Congenital heart diseaseSuha Dabit, founder of “World of Broken Hearts,” photographs families during the most vulnerable times in their lives to help spread awareness for congenital heart disease (CHD) and organ donation. The mission is painfully personal for her. She, too, has a daughter who would not have survived without a heart donation.
“After five and a half months of waiting, we received the call. They found a perfect match, a whole, four ventricle heart, her lifesaving gift, a new chance at life. After nearly six months of waiting and praying, we were able to bring Nadia home again. This is why I became a photographer. Some CHD babies never leave the hospital after they are born, and taking photos, let alone professional photos of them, is the last thing on a family’s mind. I know this because I have been there. I wanted other families to have portraits they could hold on to and cherish forever.
When I enter the rooms of the pediatric intensive care units, I capture the souls of these little fighters. Each one of them has a unique story and each one deserves to be told and heard. I am hoping to shed more light on the number one disease that claims so many lives and to inspire people to become organ donors. If through my work I touch just one person to become a donor, eight lives can possibly be saved.”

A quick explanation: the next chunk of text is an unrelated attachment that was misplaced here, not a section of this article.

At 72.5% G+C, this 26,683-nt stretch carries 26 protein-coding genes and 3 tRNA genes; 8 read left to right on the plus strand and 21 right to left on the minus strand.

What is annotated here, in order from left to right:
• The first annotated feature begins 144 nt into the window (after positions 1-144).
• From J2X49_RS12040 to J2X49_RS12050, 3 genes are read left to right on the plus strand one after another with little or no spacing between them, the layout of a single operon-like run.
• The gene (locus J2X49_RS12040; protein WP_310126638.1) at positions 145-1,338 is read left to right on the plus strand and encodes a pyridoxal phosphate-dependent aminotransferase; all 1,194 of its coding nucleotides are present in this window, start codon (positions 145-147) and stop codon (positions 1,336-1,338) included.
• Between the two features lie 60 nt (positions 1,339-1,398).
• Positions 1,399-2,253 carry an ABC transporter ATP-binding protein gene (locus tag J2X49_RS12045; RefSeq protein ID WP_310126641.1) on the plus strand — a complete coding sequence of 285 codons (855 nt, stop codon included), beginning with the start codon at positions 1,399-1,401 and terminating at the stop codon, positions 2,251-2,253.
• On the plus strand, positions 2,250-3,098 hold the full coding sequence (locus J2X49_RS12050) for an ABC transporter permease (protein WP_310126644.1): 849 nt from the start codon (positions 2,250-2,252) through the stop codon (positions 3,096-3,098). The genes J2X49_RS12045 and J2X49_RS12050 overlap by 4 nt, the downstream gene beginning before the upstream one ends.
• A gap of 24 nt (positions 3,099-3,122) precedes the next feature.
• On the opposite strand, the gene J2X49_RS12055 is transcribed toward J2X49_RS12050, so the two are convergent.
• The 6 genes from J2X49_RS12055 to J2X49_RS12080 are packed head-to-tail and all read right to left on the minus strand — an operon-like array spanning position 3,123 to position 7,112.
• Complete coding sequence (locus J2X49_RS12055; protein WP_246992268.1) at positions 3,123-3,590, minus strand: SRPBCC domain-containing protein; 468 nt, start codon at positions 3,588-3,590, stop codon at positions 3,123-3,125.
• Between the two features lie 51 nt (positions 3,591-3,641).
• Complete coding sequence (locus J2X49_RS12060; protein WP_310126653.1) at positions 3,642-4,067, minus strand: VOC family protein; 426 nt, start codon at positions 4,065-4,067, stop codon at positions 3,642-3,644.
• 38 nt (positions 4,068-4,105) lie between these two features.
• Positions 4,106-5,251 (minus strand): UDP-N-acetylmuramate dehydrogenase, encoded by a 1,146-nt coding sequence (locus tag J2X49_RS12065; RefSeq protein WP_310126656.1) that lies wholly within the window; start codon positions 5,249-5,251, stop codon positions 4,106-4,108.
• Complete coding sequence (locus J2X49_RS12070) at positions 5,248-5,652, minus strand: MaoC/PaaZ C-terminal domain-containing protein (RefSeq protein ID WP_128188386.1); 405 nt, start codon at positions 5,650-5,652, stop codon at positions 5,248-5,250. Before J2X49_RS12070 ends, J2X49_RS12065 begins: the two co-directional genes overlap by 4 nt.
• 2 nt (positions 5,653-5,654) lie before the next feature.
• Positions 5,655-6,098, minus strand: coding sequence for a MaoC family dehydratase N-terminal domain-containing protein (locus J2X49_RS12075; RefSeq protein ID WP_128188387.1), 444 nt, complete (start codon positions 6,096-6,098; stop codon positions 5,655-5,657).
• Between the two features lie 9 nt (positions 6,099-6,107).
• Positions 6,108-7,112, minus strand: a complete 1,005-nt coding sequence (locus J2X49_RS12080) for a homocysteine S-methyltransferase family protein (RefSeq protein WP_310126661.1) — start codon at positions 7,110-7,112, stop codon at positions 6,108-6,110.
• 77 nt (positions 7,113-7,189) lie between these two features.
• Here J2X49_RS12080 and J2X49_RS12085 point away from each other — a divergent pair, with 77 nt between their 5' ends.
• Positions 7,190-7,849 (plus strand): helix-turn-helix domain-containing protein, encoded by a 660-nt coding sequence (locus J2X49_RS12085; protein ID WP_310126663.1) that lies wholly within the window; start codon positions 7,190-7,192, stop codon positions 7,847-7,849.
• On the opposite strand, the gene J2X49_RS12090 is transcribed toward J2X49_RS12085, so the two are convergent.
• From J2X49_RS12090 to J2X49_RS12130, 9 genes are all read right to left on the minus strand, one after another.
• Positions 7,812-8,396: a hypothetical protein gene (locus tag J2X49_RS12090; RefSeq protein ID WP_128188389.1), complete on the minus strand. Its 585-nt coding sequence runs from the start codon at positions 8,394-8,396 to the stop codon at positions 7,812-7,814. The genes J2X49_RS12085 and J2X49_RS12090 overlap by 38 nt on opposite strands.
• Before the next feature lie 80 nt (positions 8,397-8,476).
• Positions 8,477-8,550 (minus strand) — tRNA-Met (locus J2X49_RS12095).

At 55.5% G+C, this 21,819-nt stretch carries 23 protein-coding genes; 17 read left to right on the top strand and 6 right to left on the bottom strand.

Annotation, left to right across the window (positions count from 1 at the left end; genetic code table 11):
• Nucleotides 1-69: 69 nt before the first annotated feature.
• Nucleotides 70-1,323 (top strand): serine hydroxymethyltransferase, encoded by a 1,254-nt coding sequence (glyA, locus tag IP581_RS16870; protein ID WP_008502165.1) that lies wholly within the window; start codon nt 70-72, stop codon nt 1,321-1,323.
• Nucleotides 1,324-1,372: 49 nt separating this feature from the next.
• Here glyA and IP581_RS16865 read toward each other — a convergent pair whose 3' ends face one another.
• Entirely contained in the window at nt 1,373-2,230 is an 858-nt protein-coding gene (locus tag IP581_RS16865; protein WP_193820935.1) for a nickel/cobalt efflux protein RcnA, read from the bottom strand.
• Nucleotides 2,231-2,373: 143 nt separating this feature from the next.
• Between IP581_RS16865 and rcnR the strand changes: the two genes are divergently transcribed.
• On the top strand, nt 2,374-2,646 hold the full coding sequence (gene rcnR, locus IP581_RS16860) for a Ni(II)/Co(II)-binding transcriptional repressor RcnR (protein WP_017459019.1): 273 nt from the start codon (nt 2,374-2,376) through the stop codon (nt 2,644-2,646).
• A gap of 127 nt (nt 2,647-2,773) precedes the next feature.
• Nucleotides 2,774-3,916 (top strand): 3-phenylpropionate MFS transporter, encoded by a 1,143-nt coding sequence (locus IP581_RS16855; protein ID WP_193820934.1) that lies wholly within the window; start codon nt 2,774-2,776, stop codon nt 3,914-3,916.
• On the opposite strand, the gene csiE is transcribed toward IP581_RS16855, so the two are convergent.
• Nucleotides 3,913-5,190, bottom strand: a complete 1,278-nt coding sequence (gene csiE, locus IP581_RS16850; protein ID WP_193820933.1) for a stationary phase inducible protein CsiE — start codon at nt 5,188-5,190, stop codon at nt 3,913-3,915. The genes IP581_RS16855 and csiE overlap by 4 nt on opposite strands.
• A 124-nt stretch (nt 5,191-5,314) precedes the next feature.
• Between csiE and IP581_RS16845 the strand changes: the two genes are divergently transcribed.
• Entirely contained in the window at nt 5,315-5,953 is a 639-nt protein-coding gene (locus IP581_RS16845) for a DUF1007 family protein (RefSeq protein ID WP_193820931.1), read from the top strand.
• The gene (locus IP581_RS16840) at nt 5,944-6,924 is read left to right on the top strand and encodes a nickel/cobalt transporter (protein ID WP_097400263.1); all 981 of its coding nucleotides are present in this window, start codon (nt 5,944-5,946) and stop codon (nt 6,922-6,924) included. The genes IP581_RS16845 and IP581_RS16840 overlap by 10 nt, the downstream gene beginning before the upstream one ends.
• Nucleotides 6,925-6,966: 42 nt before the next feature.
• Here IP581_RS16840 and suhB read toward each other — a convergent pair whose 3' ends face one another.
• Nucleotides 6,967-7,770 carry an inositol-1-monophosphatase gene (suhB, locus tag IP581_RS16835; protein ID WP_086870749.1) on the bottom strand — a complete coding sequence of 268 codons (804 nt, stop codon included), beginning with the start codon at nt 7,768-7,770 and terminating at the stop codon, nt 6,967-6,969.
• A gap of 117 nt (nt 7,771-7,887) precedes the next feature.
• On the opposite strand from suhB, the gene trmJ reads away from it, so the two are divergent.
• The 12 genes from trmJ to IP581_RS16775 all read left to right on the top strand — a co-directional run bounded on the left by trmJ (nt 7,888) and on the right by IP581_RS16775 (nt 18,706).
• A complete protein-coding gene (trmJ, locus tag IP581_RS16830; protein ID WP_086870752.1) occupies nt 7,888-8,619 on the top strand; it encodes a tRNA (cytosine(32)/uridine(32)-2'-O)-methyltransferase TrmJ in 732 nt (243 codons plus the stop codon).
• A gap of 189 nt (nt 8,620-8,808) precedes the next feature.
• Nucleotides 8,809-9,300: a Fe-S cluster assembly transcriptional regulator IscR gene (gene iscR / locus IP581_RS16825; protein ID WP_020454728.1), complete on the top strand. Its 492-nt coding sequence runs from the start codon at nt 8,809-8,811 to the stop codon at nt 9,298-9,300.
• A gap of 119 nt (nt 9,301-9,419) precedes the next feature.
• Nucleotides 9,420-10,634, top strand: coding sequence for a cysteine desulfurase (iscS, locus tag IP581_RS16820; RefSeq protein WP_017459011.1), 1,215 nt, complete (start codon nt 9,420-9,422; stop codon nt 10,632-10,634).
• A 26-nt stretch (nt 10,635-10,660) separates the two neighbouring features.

Dabit shared these deeply emotional photos of a precious 2-year-old who passed away while waiting for a heart transplant on her Facebook page to encourage others to donate and spread congenital heart defect awareness.
“I could tell you about the approximately 40,000 babies that are born every year with a congenital heart defect. That is roughly 1 in 100 newborns, every year.
I could tell you about the half a heart that Adalynn was born with or many other different congenital heart defects that affect so many children across the globe.
I could tell you about how underfunded CHD research is.
I could tell you how babies with CHD’s require a heart transplant at some point in their lives, why and what you could do to help.
I could tell you that Adalynn is one of the 20 people that die every day waiting for a transplant.
Or, I could tell you about my perspective of what it was like being in that room to document their last moments together as a family of six.
But there aren’t any words to describe the pain and love I witnessed.
CHD claims so many lives, too many lives. It tears families apart and forces siblings to grow up way too fast. It changes you in every aspect of your life, and to the very core of our heart and soul.
It is hard, difficult and unfair.
This. This is the reality for many CHD families every day.
Kristi and Justin, thank you for allowing me to share with the world such personal and intimate moments.
Fly high baby girl. You fought so hard and touched so many lives.”
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